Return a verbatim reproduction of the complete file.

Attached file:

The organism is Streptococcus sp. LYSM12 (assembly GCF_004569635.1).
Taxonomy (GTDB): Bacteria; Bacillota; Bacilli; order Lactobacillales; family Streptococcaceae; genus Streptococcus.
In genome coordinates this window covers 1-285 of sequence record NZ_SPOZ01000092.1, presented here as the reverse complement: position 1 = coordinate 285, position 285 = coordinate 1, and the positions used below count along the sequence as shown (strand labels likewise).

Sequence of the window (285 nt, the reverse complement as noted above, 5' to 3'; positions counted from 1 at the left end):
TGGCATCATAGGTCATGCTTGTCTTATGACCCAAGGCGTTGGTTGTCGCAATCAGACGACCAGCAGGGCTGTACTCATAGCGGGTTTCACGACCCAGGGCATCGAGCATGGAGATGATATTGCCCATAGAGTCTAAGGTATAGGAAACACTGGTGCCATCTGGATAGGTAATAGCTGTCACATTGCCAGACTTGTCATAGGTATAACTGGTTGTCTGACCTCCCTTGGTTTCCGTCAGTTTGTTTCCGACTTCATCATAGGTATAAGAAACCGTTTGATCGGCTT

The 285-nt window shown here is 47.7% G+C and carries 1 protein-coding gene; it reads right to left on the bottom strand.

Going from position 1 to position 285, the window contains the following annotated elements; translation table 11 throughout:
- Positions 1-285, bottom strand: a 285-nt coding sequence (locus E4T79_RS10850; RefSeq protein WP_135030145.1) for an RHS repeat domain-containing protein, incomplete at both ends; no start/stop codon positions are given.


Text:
The organism is Streptococcus sp. LYSM12 (assembly GCF_004569635.1).
Taxonomy (GTDB): Bacteria; Bacillota; Bacilli; order Lactobacillales; family Streptococcaceae; genus Streptococcus.
In genome coordinates this window covers 1-285 of sequence record NZ_SPOZ01000092.1, presented here as the reverse complement: position 1 = coordinate 285, position 285 = coordinate 1, and the positions used below count along the sequence as shown (strand labels likewise).

Sequence of the window (285 nt, the reverse complement as noted above, 5' to 3'; positions counted from 1 at the left end):
TGGCATCATAGGTCATGCTTGTCTTATGACCCAAGGCGTTGGTTGTCGCAATCAGACGACCAGCAGGGCTGTACTCATAGCGGGTTTCACGACCCAGGGCATCGAGCATGGAGATGATATTGCCCATAGAGTCTAAGGTATAGGAAACACTGGTGCCATCTGGATAGGTAATAGCTGTCACATTGCCAGACTTGTCATAGGTATAACTGGTTGTCTGACCTCCCTTGGTTTCCGTCAGTTTGTTTCCGACTTCATCATAGGTATAAGAAACCGTTTGATCGGCTT

The 285-nt window shown here is 47.7% G+C and carries 1 protein-coding gene; it reads right to left on the bottom strand.

Going from position 1 to position 285, the window contains the following annotated elements; translation table 11 throughout:
- Positions 1-285, bottom strand: a 285-nt coding sequence (locus E4T79_RS10850; RefSeq protein WP_135030145.1) for an RHS repeat domain-containing protein, incomplete at both ends; no start/stop codon positions are given.